Over the past month,  tactical-level, “Increasing Food Security In Your Community” conversations have been taking place, tailored to the unique circumstances of each area of Yolo County:  rural/North County, City of Winters, City of Woodland, City of West Sacramento and Clarksburg, UC Davis, and the City of Davis meeting held yesterday.  The Davis convening resulted in new understandings and fresh ideas from City of Davis staff and elected officials; Davis Joint Unified School District administration; UC Davis and Sacramento City College – Davis Center participants; and representatives of Short-Term Emergency Aid Committee (STEAC), CommuniCare, CHOC, Davis Community Church, and Grace In Action.

At Yolo Food Bank participating in yesterday’s “Increasing Food Security In Your Community” conversation, clockwise from upper left, are Edye Kuyper, Wellness Manager, CommuniCare; Andrea Gayton, Dean, Sacramento City College – Davis Center; Gloria Partida, Mayor-Pro-Tem of Davis; Ginger Hashimoto of the Davis City Manager’s office; Bruce Colby, Chief Business and Operations Officer, Davis Joint Unified School District, Melinda Gutierrez with Yolo County Health and Human Services; and Robb Davis, former Davis Mayor and UC Davis International Student Advisor.

These newly-forged and strengthened partnerships are critical to Yolo Food Bank’s effort to “Nourish Davis.”  But, equally important, are partnerships with the thousands of private donors and investors – just like you — who make possible the work of your Food Bank each year.  “Nourish Yolo,” a major gifts campaign, launched recently to generate the working capital necessary to fulfill the capacity expansion promise of the new location, and spark a nutritional paradigm shift.  Your support will ensure that “Nourish Yolo” will “Nourish Davis.”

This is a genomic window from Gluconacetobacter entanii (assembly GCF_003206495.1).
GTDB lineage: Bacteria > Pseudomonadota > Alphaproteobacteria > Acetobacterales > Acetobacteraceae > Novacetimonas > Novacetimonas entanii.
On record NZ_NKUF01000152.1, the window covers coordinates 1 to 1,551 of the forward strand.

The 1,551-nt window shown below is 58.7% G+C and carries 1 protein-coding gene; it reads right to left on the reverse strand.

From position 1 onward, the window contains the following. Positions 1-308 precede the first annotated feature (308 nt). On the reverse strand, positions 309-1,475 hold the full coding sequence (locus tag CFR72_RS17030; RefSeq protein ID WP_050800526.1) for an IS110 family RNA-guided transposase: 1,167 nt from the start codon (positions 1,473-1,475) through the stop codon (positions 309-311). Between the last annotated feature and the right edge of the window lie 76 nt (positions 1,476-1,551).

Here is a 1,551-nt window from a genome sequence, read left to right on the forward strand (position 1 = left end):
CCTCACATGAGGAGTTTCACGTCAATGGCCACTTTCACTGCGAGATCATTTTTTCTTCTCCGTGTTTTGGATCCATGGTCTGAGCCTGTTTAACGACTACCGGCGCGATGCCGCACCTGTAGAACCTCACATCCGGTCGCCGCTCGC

Yolo Food Bank is a primarily privately-funded nonprofit distributing four million pounds of nutritious food throughout Yolo County each year, reaching every community of every size.  With an unparalleled capability and capacity to collect, store and distribute this food, Yolo Food Bank provides unique services and opportunities to the region.  It has the potential to transform the nutritional paradigm of our communities, thereby reducing poverty, increasing health and education outcomes and enabling social mobility of all kinds.  You can support our neighbors who struggle to feed their families by making a gift at or by volunteering at

Michael Bisch, Executive Director, Yolo Food Bank

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About The Author

David Greenwald is the founder, editor, and executive director of the Davis Vanguard. He founded the Vanguard in 2006. David Greenwald moved to Davis in 1996 to attend Graduate School at UC Davis in Political Science. He lives in South Davis with his wife Cecilia Escamilla Greenwald and three children.